Being a loser has taught me how truly incredible kindness is. I have learned that there is a difference between being kind and not being mean. The majority of you have not been mean to me. I appreciate this, I truly do. But most of my peers ignored my presence altogether. For the handful of you who have been kind, you are truly wonderful. Thank you for encouraging me to apply for a job at your workplace. Thank you for enthusiastically shouting out my name in the hallway. Thank you for asking me if I wanted to study with you. We are all aware of the Golden Rule. It’s time to follow through. It’s okay to smile at the loser. Remember, you are or will be a loser, too. The bystander effect is an extremely dangerous part of our society. It has taught us to believe that we do not need to have that extra ounce of courage, we do not need to put ourselves out there in order to help others. We tell ourselves someone else will do it. When everyone feels they are not responsible, we all become responsible for the ensuing damage. Be the person who takes a stand. Be the person who can walk away with no regrets, who can walk away knowing they made someone’s day better. Small acts of kindness can make an incredible impact.

Being a loser has not been easy. If I could do it all over again, I definitely wouldn’t But I am thankful for the lessons I have learned. As an outcast at Deerfield High School, I have been shoved into the face of reality, and I have come out on the other side ready to take on the world with resiliency, confidence, and kindness.
Faith with two of the kids who were genuinely kind to her this year. 

Wednesday, March 20, 2013


Everyone always wants to know where writers get their ideas. But I have to tell you... that's the wrong question to be asking. Truth is, ideas are everywhere all the time, free for the taking. But those ideas are just ideas. You can't copyright an idea for a very good reason. It's nothing until you shape it into something tangible. The question people should be asking is, "How do you recognize if an idea is worthwhile?"

For me, it's all about the sense I have that this idea must already exist. It's so good that it must already be part of the world. Along with that comes a feeling of urgency because if the idea hasn't already been developed, it certainly will be soon. And also, if I thought of it, someone else (who is of course a better and faster writer than me) will think of it, too.

So there you have it, the foolproof way of figuring out if an idea is worth pursuing or not. Equal parts excitement, urgency and insecurity.

Saturday, March 02, 2013

What's up?

Lots has been happening in the Ferber house lately. My daughter figured out where she'll be going to college next year! Go Faith!
Jacob, always the prankster, did this when I thought he was shoveling a path in the backyard for our sweet dog.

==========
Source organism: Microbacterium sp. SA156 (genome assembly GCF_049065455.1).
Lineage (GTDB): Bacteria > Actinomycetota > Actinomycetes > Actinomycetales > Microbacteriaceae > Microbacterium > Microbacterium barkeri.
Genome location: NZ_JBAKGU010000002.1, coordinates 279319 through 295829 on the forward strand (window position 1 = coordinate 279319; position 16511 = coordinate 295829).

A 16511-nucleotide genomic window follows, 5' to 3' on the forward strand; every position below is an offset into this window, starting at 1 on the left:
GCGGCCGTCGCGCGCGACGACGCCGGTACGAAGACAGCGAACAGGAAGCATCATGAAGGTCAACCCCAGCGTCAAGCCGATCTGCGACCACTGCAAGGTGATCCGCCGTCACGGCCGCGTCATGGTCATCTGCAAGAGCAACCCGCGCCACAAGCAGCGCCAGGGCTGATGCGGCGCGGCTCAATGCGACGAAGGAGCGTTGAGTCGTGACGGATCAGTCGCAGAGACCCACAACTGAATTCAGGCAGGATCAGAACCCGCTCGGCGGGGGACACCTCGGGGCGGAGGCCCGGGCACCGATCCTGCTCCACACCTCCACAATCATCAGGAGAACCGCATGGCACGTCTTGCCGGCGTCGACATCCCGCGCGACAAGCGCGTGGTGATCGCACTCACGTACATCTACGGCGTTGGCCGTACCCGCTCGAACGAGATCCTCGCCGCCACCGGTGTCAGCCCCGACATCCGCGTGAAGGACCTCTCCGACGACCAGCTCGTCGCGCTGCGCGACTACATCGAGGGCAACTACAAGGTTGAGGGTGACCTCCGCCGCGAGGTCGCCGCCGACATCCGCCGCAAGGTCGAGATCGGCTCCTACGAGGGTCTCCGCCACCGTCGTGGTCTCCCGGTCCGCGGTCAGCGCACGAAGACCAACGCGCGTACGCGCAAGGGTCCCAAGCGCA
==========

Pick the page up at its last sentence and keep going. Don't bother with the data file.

I'm going to miss his sense of humor next year when he goes to college. (Still not sure where that will be.)

Sammy has been playing The Wolf and Cinderella's Prince in Into the Woods at Wilmette Theater. Tickets are still available for next weekend. I saw the show this morning and loved it!
Here's Sammy as Prince Charming greeting a special fan after the show. 

And I went to the Arctic for a writing retreat. Actually, we were just in western Michigan. It was awesome!!
That's me looking out over Lake Michigan (Photo creds: Carolyn Crimi)

Life's been busy and fun. What's up with you?

Friday, February 15, 2013

Book Winners and a Couple Other Things

Thank you to everyone who told me about their random acts of kindness this month. The thing I realized was that I surround myself with very kind and giving people. People who make practicing kindness a normal part of their life so much so that they wouldn't even think to draw attention to it. So I say to all of you who are doing small things to make the world a better place, thank you!

And now, without further ado, here are the five people, chosen by my kids, who will be receiving free autographed copies of The Yuckiest, Stinkiest, Best Valentine Ever. Drum roll please...

1. Ellen, who as she was shoveling snow, noticed a young girl walking all alone. Turns out the girl couldn't find her parents, and she didn't have a phone to contact them. Ellen called the parents and hung out with the girl until her father came to get her.

2. Sabrina and Kenny, who drove an elderly co-worker 90 minutes away to a mandatory class, waited the five hours while she was there, then drove her back home again.

3. Christine, who after getting her small paycheck, put a chunk of it, in cash, into an envelope and gave it anonymously to a friend who could really use the money.

4. Juliet, who runs a group at her children's school that practices random acts of kindness for parents in crisis.

5. Jeff, who bought lunch for a homeless woman who was asking for money in downtown Detroit.

And as for the couple other things...

1. Now that Valentine's Day is over, I have to say that I thoroughly enjoyed every moment of publicizing and promoting this book. The reception it's received from kids, adults, and reviewers has thrilled me to no end. I mean, New York Times? Really??!!

Most of being an author is slaving away at the computer, searching for the just-right word. Moments like these, where your book actually gets out there and read and enjoyed by strangers, should not be taken for granted. I am so grateful!

2. I've written another picture book. Hooray! I have no idea if anyone will publish it, but my agent loves it, so that's a good first step. Fingers crossed!